This application is in response to the PA-10-067 (Research Project Grant (Parent R01)). Problem statement: Recent neuroimaging studies in the literature, including our own ones, have shown that several brain networks, including arousal regulation, working memory, language, executive function, attention, and vision systems are altered in prenatal cocaine exposure (PCE) affected brains. However, the alterations of structural and functional connectivities in large-scale brain networks and the alterations of structural brain architecture in PCE affected adolescents are largely unknown. The major barrier to the quantitative assessments of large-scale brain connectivities in PCE adolescents and controls is the critical lack of dense brain landmarks that are consistent across different brains and can serve as common network nodes for connectivity mapping. Approaches: Recently, we created and validated a transformative data-driven approach that discovered a dense map of 358 consistent brain landmarks, called Dense Individualized and Common Connectivity-based Cortical Landmarks (DICCCOL), in healthy young adult brains, each of which is defined by consistent white matter fiber connectivity pattern derived from diffusion tensor imaging (DTI) data. Our validation results have shown that these 358 DTI-derived DICCCOL landmarks are strikingly reproducible in separate datasets, have meaningful and accurate functional localizations, and possess automatically-established cross-subjects correspondences. Importantly, these 358 brain landmarks can be accurately and efficiently predicted in a new, single brain with DTI data. Therefore, this set of 358 dense landmarks offers common network nodes for large-scale structural and functional connectivities assessments. In this project, we propose to apply our DICCCOL models and their prediction framework on existing Emory PCE/control datasets and assess large-scale connectivities in PCE affected adolescents. Significance: 1) The discovered common DICCCOL map, together with the consistent structural connection patterns, can be considered and used as the next-generation brain atlas, which will have much finer granularity and better functional homogeneity than the Brodmann brain atlas that has been used for over 100 years. 2) The dissemination of the DICCCOL prediction framework based on the open source platform of Insight Toolkit (ITK) and the DICCCOL map will contribute to numerous applications in brain imaging that rely on accurate localization of brain ROIs. 3) Connectivity alterations in large-scale brain networks of DICCCOL landmarks in PCE are largely unknown. This knowledge gap will be significantly bridged in this project by assessing large-scale networks in multimodal DTI and resting state fMRI datasets of PCE/control brains.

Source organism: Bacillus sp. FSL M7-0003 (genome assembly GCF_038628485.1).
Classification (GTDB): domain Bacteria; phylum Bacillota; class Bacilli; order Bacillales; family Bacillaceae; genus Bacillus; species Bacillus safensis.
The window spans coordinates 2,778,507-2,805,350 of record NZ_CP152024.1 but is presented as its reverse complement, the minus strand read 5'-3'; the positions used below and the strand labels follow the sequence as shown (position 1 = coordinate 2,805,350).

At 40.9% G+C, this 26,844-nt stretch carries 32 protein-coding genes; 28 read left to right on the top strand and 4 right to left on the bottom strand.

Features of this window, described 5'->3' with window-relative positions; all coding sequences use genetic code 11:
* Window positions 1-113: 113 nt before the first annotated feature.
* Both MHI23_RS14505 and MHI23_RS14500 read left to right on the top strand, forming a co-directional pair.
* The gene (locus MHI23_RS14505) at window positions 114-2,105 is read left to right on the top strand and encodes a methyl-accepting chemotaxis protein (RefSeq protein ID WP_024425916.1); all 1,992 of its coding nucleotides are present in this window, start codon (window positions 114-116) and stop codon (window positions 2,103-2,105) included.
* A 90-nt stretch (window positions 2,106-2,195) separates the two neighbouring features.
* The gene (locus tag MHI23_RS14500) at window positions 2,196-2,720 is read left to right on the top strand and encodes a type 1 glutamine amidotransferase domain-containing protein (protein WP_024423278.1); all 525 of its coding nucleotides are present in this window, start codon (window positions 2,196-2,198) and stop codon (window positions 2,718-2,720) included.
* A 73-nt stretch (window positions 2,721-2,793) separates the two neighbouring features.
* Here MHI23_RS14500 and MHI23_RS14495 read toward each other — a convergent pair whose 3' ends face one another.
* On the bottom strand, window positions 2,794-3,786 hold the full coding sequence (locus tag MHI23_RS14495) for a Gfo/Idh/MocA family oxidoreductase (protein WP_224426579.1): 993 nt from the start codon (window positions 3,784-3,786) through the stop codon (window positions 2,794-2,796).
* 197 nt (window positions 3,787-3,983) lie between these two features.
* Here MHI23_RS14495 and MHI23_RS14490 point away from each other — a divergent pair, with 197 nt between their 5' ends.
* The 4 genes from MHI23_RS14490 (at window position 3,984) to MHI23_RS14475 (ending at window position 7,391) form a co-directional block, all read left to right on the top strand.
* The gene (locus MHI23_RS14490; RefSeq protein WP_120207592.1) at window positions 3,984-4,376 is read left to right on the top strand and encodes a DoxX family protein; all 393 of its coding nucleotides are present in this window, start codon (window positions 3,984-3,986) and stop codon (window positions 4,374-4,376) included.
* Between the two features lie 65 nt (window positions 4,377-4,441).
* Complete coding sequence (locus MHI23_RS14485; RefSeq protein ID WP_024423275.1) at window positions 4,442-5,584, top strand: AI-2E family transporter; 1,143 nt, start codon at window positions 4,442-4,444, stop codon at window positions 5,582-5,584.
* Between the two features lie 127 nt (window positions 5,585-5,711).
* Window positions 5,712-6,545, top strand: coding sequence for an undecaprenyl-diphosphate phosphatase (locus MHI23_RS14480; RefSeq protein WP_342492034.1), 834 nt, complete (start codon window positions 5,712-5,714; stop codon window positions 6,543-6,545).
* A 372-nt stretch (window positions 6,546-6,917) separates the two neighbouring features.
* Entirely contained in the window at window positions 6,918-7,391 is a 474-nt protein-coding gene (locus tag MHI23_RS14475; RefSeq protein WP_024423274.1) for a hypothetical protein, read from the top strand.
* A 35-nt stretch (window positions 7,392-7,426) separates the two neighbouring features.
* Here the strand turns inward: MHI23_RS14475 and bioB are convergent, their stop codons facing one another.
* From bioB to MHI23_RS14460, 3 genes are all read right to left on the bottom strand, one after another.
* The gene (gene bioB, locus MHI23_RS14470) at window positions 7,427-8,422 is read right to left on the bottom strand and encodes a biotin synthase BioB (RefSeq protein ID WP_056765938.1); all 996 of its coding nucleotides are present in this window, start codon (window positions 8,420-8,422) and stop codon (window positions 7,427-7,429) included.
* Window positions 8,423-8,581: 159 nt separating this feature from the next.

Briefly, this project aims to apply UGA Dense Individualized and Common Connectivity-based Cortical Landmarks (DICCCOL) models and landmark prediction framework on existing Emory prenatal cocaine exposure (PCE)/control datasets and assess large-scale connectivities in PCE adolescents. This project aims to predict DICCCOL maps in PCE/controls, discover common DICCCOL maps in three populations and assess large-scale structural connectivities in PCE/controls, and assess large-scale functional connectivities in PCE/controls. The outcome will be novel elucidations of PCE's teratogenic effects on widespread connectivity alterations and a collection of connectivity-based markers that are predictive of PCE clinical and behavior measurements.
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